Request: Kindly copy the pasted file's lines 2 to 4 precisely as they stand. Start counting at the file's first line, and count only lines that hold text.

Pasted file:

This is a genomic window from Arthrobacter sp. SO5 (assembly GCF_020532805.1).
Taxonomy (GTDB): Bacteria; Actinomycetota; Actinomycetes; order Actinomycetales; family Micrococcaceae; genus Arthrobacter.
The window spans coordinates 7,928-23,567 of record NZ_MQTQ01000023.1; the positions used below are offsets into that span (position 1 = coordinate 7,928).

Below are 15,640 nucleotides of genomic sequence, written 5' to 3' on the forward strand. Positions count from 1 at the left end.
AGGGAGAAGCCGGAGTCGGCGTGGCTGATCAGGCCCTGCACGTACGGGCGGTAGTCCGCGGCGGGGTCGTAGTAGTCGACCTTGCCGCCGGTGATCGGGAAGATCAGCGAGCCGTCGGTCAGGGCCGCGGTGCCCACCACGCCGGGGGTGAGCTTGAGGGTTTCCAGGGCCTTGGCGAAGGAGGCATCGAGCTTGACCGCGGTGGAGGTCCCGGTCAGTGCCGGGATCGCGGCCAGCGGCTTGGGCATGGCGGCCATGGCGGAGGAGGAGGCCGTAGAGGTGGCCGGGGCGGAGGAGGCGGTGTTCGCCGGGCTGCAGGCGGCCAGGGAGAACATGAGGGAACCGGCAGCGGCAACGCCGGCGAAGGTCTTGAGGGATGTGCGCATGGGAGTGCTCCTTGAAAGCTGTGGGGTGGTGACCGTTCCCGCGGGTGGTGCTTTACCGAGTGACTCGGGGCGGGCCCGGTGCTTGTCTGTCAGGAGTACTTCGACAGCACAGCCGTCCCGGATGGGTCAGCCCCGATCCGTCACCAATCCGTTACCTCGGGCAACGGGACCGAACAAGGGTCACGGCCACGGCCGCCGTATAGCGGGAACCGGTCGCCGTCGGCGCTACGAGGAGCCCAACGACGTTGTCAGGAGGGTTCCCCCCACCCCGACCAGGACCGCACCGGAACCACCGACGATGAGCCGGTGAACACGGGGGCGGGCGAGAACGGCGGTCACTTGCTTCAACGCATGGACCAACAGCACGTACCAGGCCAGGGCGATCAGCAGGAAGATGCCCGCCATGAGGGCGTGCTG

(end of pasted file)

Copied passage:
Taxonomy (GTDB): Bacteria; Actinomycetota; Actinomycetes; order Actinomycetales; family Micrococcaceae; genus Arthrobacter.
The window spans coordinates 7,928-23,567 of record NZ_MQTQ01000023.1; the positions used below are offsets into that span (position 1 = coordinate 7,928).

Below are 15,640 nucleotides of genomic sequence, written 5' to 3' on the forward strand. Positions count from 1 at the left end.